Sex based subgroup differences in randomized controlled trials: empirical evidence from Cochrane meta-analysesBMJ 2016; 355 doi: https://doi.org/10.1136/bmj.i5826 (Published 24 November 2016) Cite this as: BMJ 2016;355:i5826
- Joshua D Wallach, doctoral student in epidemiology and clinical research1,
- Patrick G Sullivan, resident physician1,
- John F Trepanowski, postdoctoral fellow2,
- Ewout W Steyerberg, professor3,
- John P A Ioannidis, professor4
- 1Department of Health Research and Policy, and Meta-Research Innovation Center at Stanford (METRICS), Stanford, CA, USA
- 2Stanford Prevention Research Center, Stanford University, Stanford, CA, USA
- 3Department of Public Health, Erasmus MC, Rotterdam, Netherlands
- 4Departments of Medicine, Health Research and Policy, and Statistics, and Meta-Research Innovation Center at Stanford (METRICS), Stanford University, Stanford, California, CA 94305, USA
- Correspondence to: J P A Ioannidis
- Accepted 20 October 2016
Objective To evaluate the frequency, validity, and relevance of statistically significant (P<0.05) sex-treatment interactions in randomized controlled trials in Cochrane meta-analyses.
Design Meta-epidemiological study.
Data sources Cochrane Database of Systematic Reviews (CDSR) and PubMed.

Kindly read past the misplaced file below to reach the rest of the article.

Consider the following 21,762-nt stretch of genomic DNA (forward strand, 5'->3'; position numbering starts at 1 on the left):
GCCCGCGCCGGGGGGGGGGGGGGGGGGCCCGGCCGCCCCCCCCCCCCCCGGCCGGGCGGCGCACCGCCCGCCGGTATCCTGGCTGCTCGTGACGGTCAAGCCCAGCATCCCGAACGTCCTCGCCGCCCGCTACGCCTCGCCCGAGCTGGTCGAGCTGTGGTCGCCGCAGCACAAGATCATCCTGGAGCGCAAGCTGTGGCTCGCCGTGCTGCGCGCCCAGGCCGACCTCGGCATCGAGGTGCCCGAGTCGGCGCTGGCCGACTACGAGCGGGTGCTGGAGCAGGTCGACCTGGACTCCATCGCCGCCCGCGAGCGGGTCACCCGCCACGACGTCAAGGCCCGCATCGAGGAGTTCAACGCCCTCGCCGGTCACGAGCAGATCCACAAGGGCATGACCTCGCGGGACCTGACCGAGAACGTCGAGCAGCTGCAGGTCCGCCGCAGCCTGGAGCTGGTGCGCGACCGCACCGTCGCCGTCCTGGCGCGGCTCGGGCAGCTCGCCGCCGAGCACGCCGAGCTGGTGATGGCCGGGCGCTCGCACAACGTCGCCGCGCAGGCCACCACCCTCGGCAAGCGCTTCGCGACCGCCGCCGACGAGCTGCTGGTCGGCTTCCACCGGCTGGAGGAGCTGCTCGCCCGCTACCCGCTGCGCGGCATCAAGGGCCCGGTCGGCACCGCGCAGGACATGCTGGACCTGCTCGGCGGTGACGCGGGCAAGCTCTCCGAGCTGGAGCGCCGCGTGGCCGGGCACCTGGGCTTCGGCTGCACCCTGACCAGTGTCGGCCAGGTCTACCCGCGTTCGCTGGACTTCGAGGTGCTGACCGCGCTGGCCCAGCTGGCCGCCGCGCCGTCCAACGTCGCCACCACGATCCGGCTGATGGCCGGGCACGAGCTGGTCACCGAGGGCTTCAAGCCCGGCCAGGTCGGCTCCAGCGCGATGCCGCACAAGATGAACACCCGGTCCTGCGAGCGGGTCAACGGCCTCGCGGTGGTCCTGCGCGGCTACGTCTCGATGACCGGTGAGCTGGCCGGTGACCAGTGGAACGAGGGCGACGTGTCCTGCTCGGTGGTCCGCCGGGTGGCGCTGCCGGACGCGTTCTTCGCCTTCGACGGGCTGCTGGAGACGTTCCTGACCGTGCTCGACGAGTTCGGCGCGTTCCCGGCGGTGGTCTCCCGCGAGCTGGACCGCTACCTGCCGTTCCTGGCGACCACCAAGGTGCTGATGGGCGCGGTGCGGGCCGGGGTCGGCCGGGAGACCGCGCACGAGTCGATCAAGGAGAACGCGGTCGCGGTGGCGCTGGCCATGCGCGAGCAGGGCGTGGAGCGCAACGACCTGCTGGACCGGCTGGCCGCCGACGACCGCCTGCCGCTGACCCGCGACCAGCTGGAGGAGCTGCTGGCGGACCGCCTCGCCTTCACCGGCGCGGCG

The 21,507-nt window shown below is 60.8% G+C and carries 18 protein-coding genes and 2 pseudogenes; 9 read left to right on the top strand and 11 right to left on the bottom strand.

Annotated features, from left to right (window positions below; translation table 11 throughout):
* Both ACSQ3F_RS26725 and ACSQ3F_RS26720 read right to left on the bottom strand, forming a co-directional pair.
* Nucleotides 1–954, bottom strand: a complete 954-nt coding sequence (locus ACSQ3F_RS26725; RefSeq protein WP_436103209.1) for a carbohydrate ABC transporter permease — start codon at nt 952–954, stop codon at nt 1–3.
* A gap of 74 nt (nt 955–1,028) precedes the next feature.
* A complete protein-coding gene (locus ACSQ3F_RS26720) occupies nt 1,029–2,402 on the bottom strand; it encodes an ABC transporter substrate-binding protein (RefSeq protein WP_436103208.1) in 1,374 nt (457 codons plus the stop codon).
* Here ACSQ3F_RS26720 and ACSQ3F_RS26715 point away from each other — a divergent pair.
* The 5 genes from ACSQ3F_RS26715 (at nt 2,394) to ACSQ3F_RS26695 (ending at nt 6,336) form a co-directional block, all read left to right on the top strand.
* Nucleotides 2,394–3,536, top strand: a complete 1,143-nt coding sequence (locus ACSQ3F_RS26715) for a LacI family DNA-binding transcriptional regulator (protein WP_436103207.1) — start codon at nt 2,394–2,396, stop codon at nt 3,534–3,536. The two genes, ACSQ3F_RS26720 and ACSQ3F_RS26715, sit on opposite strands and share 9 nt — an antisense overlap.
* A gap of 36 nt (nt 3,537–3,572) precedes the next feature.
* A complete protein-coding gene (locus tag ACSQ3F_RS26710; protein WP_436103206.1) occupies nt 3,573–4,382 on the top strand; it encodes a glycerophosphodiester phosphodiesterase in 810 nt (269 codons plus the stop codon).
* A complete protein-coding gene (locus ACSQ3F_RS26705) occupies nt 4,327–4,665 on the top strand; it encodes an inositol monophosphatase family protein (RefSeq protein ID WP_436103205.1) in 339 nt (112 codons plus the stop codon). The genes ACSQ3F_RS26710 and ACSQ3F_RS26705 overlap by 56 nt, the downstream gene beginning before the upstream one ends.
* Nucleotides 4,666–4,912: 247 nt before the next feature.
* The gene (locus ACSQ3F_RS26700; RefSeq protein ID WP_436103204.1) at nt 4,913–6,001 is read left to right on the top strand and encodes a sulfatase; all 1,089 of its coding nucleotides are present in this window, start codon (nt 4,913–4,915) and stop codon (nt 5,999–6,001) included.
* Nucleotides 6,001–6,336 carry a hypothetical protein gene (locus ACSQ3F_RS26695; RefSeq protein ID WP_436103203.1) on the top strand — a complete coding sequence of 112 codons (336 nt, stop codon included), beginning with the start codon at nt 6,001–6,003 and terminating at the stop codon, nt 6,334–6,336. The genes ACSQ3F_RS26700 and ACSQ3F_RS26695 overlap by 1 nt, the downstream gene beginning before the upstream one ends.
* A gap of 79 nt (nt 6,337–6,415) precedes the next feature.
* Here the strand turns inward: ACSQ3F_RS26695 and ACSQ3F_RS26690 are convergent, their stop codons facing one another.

Eligibility criteria for study selection Reviews published in the CDSR with sex-treatment subgroup analyses in the forest plots, using data from randomized controlled trials.
Data extraction Information on the study design and sex subgroup data were extracted from reviews and forest plots that met inclusion criteria. For each statistically significant sex-treatment interaction, the potential for biological plausibility and clinical significance was considered.
Results Among the 41 reviews with relevant data, there were 109 separate treatment-outcome analyses (“topics”). Among the 109 topics, eight (7%) had a statistically significant sex-treatment interaction. The 109 topics included 311 randomized controlled trials (162 with both sexes, 46 with males only, 103 with females only). Of the 162 individual randomized controlled trials that included both sexes, 15 (9%) had a statistically significant sex-treatment interaction. Of four topics where the first published randomized controlled trial had a statistically significant sex-treatment interaction, no meta-analyses that included other randomized controlled trials retained the statistical significance and no meta-analyses showed statistical significance when data from the first published randomized controlled trial were excluded. Of the eight statistically significant sex-treatment interactions from the overall analyses, only three were discussed by the CDSR reviewers for a potential impact on different clinical management for males compared with females. None of these topics had a sex-treatment interaction that influenced treatment recommendations in recent guidelines. UpToDate, an online physician-authored clinical decision support resource, suggested differential management of men and women for one of these sex-treatment interactions.